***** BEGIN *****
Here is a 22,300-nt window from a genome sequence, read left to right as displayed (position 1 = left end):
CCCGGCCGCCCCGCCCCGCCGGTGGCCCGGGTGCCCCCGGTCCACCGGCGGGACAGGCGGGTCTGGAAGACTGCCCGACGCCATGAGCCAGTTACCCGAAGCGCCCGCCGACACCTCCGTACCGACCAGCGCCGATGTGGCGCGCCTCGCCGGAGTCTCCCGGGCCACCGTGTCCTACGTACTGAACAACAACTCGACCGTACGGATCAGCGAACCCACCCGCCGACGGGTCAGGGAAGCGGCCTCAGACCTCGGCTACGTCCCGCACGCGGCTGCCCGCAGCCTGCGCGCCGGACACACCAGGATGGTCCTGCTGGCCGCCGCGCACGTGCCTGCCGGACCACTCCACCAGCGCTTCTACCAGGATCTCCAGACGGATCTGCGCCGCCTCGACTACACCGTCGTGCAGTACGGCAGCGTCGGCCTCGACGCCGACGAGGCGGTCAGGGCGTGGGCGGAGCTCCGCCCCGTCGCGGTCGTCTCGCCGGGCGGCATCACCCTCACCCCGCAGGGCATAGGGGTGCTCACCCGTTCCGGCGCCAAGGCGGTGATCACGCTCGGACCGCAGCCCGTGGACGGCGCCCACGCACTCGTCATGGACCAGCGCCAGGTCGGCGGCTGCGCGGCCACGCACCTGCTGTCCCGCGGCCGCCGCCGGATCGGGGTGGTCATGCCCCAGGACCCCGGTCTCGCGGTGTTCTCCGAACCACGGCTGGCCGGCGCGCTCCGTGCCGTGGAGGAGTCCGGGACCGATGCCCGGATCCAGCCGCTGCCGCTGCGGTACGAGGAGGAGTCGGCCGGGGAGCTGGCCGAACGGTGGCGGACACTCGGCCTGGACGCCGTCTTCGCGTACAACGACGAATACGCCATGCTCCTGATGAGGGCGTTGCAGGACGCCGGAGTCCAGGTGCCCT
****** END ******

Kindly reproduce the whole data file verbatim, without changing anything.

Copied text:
Here is a 22,300-nt window from a genome sequence, read left to right as displayed (position 1 = left end):
CCCGGCCGCCCCGCCCCGCCGGTGGCCCGGGTGCCCCCGGTCCACCGGCGGGACAGGCGGGTCTGGAAGACTGCCCGACGCCATGAGCCAGTTACCCGAAGCGCCCGCCGACACCTCCGTACCGACCAGCGCCGATGTGGCGCGCCTCGCCGGAGTCTCCCGGGCCACCGTGTCCTACGTACTGAACAACAACTCGACCGTACGGATCAGCGAACCCACCCGCCGACGGGTCAGGGAAGCGGCCTCAGACCTCGGCTACGTCCCGCACGCGGCTGCCCGCAGCCTGCGCGCCGGACACACCAGGATGGTCCTGCTGGCCGCCGCGCACGTGCCTGCCGGACCACTCCACCAGCGCTTCTACCAGGATCTCCAGACGGATCTGCGCCGCCTCGACTACACCGTCGTGCAGTACGGCAGCGTCGGCCTCGACGCCGACGAGGCGGTCAGGGCGTGGGCGGAGCTCCGCCCCGTCGCGGTCGTCTCGCCGGGCGGCATCACCCTCACCCCGCAGGGCATAGGGGTGCTCACCCGTTCCGGCGCCAAGGCGGTGATCACGCTCGGACCGCAGCCCGTGGACGGCGCCCACGCACTCGTCATGGACCAGCGCCAGGTCGGCGGCTGCGCGGCCACGCACCTGCTGTCCCGCGGCCGCCGCCGGATCGGGGTGGTCATGCCCCAGGACCCCGGTCTCGCGGTGTTCTCCGAACCACGGCTGGCCGGCGCGCTCCGTGCCGTGGAGGAGTCCGGGACCGATGCCCGGATCCAGCCGCTGCCGCTGCGGTACGAGGAGGAGTCGGCCGGGGAGCTGGCCGAACGGTGGCGGACACTCGGCCTGGACGCCGTCTTCGCGTACAACGACGAATACGCCATGCTCCTGATGAGGGCGTTGCAGGACGCCGGAGTCCAGGTGCCCT